Beijing World Park

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Beijing World Park
LocationBeijing, China
Coordinates39°48′34″N 116°16′53″E / 39.80944°N 116.28139°E / 39.80944; 116.28139Coordinates: 39°48′34″N 116°16′53″E / 39.80944°N 116.28139°E / 39.80944; 116.28139
OpenedOctober 25, 1993 (1993-10-25)
Visitors per annum1.5 million
Area46.7 hectares

Beijing World Park (simplified Chinese: 北京世界公园; traditional Chinese: 北京世界公園; pinyin: Běijīng Shìjiè Gōngyuán) is a theme park that attempts to give visitors the chance to see the world without having to leave Beijing. The park covers 46.7 hectares and is located in the southwestern Fengtai District of Beijing. It is about 17 km from Tiananmen, the City center, and 40 km from the Capital International Airport. The park opened in 1993 and is estimated to receive 1.5 million visitors annually.[1]


The park[edit]

The entrance to the park is made up of a Gothic castle, Roman corridor, and granite relief sculptures. Immediately inside the gate is an Italian-style terrace garden with grand staircases, fountains, and sculptures inspired by originals from the European Renaissance. More lawns and gardens are scattered throughout the park. On these lawns are miniature models of around 100 of the world's most famous statues including the American Statue of Liberty, Copenhagen's Little Mermaid, Michelangelo's David, and the Venus de Milo.[1] Once inside the gates, Beijing World Park consists of two main parts: the scenic portion and the shopping, dining, and entertainment area.

Scenic area[edit]

The scenic area of the park models itself after the naturalistic layout of the globe, representing the four major oceans, and focusing on five continents: Asia, Africa, Europe, North America, and South America. The park contains about a hundred (109) scaled-down replicas of famous landmarks from nearly 40 countries and regions around the world, including the Tower Bridge in London, the Eiffel Tower in Paris, and the Great Pyramids in Egypt. There is even a miniature Manhattan, complete with twin towers of the World Trade Center. Each landmark represents its country or region of origin and is situated in the park according to its location on the map.

Close attention to detail was paid in modeling these landmarks after their originals. For example, detailed carvings and ornamentations are included. Even the materials used are modeled after their originals to create the most authentic look possible. For example, the replica of the Great Pyramids was constructed of 200,000 white marble bricks, each as large as a bar of soap. Red Square in Russia, is replicated by paving the smaller model in World Park with over 5 million red bricks smaller than mahjong tiles.[2]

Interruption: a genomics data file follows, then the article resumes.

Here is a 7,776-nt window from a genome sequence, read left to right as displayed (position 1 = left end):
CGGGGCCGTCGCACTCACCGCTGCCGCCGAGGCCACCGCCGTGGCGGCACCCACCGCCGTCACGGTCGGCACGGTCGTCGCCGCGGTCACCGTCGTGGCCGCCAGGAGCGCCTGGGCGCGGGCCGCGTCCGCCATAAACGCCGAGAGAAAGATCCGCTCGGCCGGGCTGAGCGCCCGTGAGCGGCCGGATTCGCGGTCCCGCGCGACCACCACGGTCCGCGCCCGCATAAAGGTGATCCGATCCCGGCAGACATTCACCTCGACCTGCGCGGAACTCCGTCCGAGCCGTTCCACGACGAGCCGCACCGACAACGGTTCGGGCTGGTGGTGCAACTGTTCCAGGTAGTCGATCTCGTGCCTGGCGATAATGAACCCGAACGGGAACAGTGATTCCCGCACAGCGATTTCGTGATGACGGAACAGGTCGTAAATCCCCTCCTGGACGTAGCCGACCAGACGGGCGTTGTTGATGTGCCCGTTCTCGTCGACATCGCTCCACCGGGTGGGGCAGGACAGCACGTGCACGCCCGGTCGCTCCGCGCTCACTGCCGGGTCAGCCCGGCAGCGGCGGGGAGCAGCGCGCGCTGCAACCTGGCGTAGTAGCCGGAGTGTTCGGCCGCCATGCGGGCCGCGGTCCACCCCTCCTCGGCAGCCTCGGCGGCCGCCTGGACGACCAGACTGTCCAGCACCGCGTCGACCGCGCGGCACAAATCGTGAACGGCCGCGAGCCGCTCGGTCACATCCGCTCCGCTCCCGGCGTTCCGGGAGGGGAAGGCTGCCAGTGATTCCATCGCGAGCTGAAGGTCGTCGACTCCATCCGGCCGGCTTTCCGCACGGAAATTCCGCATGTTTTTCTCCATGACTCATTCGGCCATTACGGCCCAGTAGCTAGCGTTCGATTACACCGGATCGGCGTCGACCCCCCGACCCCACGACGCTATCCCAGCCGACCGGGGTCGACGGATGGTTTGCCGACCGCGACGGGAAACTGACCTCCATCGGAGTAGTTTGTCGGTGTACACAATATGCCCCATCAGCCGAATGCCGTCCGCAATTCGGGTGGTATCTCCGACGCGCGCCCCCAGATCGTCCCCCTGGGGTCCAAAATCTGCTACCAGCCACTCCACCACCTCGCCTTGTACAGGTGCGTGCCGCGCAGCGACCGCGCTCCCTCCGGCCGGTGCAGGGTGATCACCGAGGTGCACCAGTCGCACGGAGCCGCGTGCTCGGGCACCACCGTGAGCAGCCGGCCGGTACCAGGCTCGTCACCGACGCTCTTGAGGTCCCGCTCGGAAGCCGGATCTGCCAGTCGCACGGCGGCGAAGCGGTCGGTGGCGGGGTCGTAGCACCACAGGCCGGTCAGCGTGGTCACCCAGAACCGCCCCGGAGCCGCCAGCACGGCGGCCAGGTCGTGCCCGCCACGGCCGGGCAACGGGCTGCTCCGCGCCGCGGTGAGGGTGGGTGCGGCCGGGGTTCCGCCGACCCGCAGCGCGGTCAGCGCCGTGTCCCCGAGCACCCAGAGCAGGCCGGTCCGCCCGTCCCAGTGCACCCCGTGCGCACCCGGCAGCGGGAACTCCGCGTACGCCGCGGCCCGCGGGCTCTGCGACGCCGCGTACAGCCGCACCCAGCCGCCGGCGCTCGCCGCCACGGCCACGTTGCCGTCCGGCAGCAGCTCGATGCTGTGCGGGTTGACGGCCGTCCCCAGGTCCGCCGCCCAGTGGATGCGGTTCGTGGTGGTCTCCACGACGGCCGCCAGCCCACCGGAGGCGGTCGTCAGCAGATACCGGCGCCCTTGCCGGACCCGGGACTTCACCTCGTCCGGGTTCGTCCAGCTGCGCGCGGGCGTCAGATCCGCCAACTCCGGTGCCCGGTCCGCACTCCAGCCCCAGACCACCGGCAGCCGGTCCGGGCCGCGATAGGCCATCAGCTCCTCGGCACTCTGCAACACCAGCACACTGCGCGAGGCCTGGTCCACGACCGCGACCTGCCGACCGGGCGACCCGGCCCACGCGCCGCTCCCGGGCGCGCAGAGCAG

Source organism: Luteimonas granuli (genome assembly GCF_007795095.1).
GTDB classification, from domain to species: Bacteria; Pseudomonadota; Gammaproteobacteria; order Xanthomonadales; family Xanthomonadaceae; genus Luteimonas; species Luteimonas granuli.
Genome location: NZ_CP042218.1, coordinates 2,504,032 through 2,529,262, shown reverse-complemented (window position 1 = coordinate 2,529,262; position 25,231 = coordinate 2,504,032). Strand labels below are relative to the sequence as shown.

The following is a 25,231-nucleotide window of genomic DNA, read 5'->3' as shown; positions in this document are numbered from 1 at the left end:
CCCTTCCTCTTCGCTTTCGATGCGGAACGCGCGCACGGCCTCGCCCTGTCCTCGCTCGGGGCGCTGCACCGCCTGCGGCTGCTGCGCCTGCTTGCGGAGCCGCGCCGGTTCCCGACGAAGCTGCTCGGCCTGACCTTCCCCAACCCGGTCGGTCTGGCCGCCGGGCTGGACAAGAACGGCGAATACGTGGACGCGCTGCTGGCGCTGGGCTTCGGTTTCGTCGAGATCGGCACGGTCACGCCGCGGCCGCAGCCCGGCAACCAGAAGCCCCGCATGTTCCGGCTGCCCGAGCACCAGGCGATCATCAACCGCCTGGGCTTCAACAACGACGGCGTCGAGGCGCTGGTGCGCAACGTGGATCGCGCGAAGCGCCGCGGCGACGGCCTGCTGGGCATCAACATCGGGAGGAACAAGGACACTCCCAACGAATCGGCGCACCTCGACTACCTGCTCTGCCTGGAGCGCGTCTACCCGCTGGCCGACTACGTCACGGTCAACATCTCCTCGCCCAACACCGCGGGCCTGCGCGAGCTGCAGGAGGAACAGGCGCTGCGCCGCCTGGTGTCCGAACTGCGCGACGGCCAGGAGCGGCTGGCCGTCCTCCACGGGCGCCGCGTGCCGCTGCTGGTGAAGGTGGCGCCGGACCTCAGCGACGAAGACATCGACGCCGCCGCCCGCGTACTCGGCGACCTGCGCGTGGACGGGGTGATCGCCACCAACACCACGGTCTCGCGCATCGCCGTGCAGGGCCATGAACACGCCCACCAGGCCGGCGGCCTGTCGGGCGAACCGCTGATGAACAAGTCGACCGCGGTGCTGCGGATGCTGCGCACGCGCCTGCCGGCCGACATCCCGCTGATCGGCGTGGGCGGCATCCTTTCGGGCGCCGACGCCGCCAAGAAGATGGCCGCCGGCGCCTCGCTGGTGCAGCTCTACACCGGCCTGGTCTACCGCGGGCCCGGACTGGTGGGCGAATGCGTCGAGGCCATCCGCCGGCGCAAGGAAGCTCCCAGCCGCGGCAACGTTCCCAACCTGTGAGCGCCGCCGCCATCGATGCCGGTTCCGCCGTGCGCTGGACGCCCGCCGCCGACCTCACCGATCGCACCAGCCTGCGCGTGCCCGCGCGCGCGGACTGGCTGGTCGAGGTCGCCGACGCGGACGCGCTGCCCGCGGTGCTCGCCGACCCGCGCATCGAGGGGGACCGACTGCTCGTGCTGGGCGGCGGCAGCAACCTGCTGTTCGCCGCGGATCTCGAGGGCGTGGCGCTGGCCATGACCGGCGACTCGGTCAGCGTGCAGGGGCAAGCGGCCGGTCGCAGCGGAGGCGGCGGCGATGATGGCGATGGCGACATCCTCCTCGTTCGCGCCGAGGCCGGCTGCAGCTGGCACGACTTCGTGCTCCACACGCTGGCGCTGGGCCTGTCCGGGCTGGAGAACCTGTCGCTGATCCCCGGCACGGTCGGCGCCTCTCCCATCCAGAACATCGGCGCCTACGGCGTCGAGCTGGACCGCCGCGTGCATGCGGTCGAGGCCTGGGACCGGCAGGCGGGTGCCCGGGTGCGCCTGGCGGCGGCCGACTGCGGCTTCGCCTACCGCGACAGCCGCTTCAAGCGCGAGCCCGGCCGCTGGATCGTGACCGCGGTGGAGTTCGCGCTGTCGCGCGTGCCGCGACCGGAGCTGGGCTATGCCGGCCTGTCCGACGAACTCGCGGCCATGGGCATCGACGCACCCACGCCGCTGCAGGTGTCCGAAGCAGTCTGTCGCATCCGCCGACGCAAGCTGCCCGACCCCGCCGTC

List of Some International Landmarks Featured in Beijing World Park[edit]

Many of the locale-specific areas focused on the five continents also include live entertainment or some kind of an immersive cultural experience such as a dance performance or parade based on customs from their culture of origin. There is a special garden area in the scenic portion of the park that consists of China's Qingyingjing Park, Japan's Katsura Imperial Villa, and an American-style garden villa. This allows visitors to see global styles of gardening.[2] To get around the park, visitors can travel the four “oceans” by speedboat tour. They can also take a monorail that circumvents the five continents to give tourists a glimpse of the whole “world”. Or they can take a tour of the park in battery-operated cars.

Shopping, dining, and entertainment area[edit]

The other portion of the park includes the shopping and dining area. This area is modeled after Euro-American architecture. The various establishments allow visitors to purchase souvenirs and sample cuisine from the countries and regions represented in the scenic portion of the park. This second part of the park also includes the entertainment area where grand spectacles and cinema features take place in large theatres to showcase global cultural costume, movement, and customs. Some of these cultural activities include the daily opening ceremonies, which consist of a parade of large-scale floats. There are also culture-specific folklore dances that take place indoors or in open-air arenas. These dances may be performed by Beijing World Park dancers, or they may be performed by troupes representing their local cultures. In 2005 the Park even hosted a Thai elephant that performed four times a day from May to October.[1]

The 2008 Summer Olympics[edit]

During the 2008 Summer Olympics, it was selected as one of the three protest zones.

The World[edit]

The World is a 2004 film directed by Jia Zhangke, which was made at Beijing World Park and focused on the lives of some fictional park employees.

Nearby attractions[edit]

The Beijing Dabaotai Western Han Dynasty Mausoleum is located 0.5 km (0.31 mi) southeast from the south entrance of the World Park. The mausoleum hosts the 2,000-year-old tombs of a Western Han dynasty prince and his wife.


See also[edit]


  1. ^ a b c
  2. ^ a b "Archived copy". Archived from the original on 2008-10-12. Retrieved 2008-10-09.CS1 maint: Archived copy as title (link)

External links[edit]